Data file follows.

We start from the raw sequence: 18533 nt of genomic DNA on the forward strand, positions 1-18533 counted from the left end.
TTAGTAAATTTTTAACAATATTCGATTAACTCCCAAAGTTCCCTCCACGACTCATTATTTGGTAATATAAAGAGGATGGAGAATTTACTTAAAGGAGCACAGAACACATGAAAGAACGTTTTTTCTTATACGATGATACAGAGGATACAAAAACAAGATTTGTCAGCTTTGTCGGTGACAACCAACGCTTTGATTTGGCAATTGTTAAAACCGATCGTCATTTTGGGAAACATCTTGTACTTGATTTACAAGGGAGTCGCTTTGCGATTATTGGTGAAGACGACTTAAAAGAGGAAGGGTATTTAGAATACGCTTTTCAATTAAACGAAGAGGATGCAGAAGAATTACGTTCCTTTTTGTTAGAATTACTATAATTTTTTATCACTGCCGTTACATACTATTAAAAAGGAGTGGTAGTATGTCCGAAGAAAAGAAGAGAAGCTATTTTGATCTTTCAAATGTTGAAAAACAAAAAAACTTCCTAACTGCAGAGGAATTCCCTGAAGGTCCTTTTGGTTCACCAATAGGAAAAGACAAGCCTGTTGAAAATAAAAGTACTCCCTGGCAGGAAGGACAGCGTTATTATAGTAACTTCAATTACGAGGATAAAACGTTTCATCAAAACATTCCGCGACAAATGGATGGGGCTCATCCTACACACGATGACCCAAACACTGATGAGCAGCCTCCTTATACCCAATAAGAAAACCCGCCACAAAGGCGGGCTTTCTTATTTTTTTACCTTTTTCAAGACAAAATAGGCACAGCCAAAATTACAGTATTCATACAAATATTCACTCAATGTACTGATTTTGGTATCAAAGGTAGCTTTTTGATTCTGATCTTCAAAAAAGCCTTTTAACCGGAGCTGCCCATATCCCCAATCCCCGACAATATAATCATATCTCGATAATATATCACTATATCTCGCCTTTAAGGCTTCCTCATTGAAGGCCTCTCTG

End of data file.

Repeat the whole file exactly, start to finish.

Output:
We start from the raw sequence: 18533 nt of genomic DNA on the forward strand, positions 1-18533 counted from the left end.
TTAGTAAATTTTTAACAATATTCGATTAACTCCCAAAGTTCCCTCCACGACTCATTATTTGGTAATATAAAGAGGATGGAGAATTTACTTAAAGGAGCACAGAACACATGAAAGAACGTTTTTTCTTATACGATGATACAGAGGATACAAAAACAAGATTTGTCAGCTTTGTCGGTGACAACCAACGCTTTGATTTGGCAATTGTTAAAACCGATCGTCATTTTGGGAAACATCTTGTACTTGATTTACAAGGGAGTCGCTTTGCGATTATTGGTGAAGACGACTTAAAAGAGGAAGGGTATTTAGAATACGCTTTTCAATTAAACGAAGAGGATGCAGAAGAATTACGTTCCTTTTTGTTAGAATTACTATAATTTTTTATCACTGCCGTTACATACTATTAAAAAGGAGTGGTAGTATGTCCGAAGAAAAGAAGAGAAGCTATTTTGATCTTTCAAATGTTGAAAAACAAAAAAACTTCCTAACTGCAGAGGAATTCCCTGAAGGTCCTTTTGGTTCACCAATAGGAAAAGACAAGCCTGTTGAAAATAAAAGTACTCCCTGGCAGGAAGGACAGCGTTATTATAGTAACTTCAATTACGAGGATAAAACGTTTCATCAAAACATTCCGCGACAAATGGATGGGGCTCATCCTACACACGATGACCCAAACACTGATGAGCAGCCTCCTTATACCCAATAAGAAAACCCGCCACAAAGGCGGGCTTTCTTATTTTTTTACCTTTTTCAAGACAAAATAGGCACAGCCAAAATTACAGTATTCATACAAATATTCACTCAATGTACTGATTTTGGTATCAAAGGTAGCTTTTTGATTCTGATCTTCAAAAAAGCCTTTTAACCGGAGCTGCCCATATCCCCAATCCCCGACAATATAATCATATCTCGATAATATATCACTATATCTCGCCTTTAAGGCTTCCTCATTGAAGGCCTCTCTG